One in four women will suffer a miscarriage, stillbirth, or infant loss in their lifetime. That is not an insignificant number, and chances are, you will be there to see a loved one go through it. Nobody ever wants to see a friend or family member suffering, and you may feel at a loss as to what to do or how to help.
Here are a few ideas for what you can possibly say or do that may ease the pain somewhat — or simply lessen their life load while they go through the grieving process.
Know what to say (and what not to say). Acknowledge their emotional and physical pain and validate that the loss and the grief are real, no matter how early or late the miscarriage happened. The emotional hurt can be just as intense. Avoid cliches (“Everything happens for a reason.”), bringing up the potential of future pregnancies, and toxic positivity when supporting a grieving friend, such as statements that start with, “At least…” Follow your loved one’s lead if they say their baby’s name, and don’t hesitate to say the name, too. If you’ve had a similar experience, offer to share your own story. Let them know that what happened isn’t their fault — but also know when to be silently supportive.
Let them talk about it — and listen. While you may find it triggering to broach the subject with your loved one, not talking about it can often make it harder to heal. Someone who has experienced a miscarriage may want to tell their story more than once, and they may just need someone to listen, rather than offer advice.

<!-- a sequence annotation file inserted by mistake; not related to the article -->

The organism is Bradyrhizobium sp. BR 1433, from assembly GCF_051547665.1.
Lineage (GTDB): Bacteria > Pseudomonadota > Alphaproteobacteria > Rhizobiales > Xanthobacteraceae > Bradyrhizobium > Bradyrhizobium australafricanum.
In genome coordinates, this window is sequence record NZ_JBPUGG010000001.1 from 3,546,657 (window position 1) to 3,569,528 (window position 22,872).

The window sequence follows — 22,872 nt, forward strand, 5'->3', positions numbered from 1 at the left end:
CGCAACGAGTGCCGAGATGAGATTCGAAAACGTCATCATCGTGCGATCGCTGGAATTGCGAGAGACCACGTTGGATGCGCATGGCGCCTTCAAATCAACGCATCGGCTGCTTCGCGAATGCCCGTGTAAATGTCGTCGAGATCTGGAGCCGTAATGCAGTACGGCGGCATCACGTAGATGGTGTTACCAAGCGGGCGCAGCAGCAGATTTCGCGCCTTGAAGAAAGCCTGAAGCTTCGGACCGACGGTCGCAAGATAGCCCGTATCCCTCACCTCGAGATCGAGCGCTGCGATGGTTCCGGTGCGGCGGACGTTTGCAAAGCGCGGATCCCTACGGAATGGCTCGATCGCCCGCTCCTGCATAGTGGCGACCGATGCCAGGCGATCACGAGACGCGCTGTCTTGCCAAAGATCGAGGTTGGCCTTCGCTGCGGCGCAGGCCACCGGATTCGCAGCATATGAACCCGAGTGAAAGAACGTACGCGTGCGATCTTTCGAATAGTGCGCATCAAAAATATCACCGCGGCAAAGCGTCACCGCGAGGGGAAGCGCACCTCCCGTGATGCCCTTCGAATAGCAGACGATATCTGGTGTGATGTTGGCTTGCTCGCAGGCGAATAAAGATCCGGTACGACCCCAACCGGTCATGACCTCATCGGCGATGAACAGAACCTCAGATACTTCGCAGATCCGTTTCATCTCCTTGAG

Don’t forget the dads, partners, spouses, and siblings. Though they may not be suffering physically, they are grieving, also. Offer support and a listening ear.
Take action by delivering a meal or running an errand. When people are grieving, it’s typical to default to saying, “Let me know if there is anything I can do.” But it’s not easy to ask for help and reach out during hard times. Simply have a meal delivered, send an e-gift card for takeout, drop off a coffee, or shoot a text saying something like, “Hey, I’m going to [insert name of store], what can I get for you while I’m out?” or if they have other children, “When can I babysit your kids so you can take some time alone?”
Send a card, text message, or email. Sometimes just knowing that others are thinking of you and/or praying for your healing can be a comfort.
Ask how you can best support them. Everyone grieves differently, and sometimes it’s easiest to just ask. Do they need you to listen? Do they need a good hug? Do they need someone to just sit in silence with them?
Acknowledge the loss, and give them time. Do say something. Don’t pretend that it didn’t happen. Even if it’s as simple as, “I’m here if you need to talk.” If you reach out and your loved one doesn’t respond right away, don’t take it personally — they may just need time.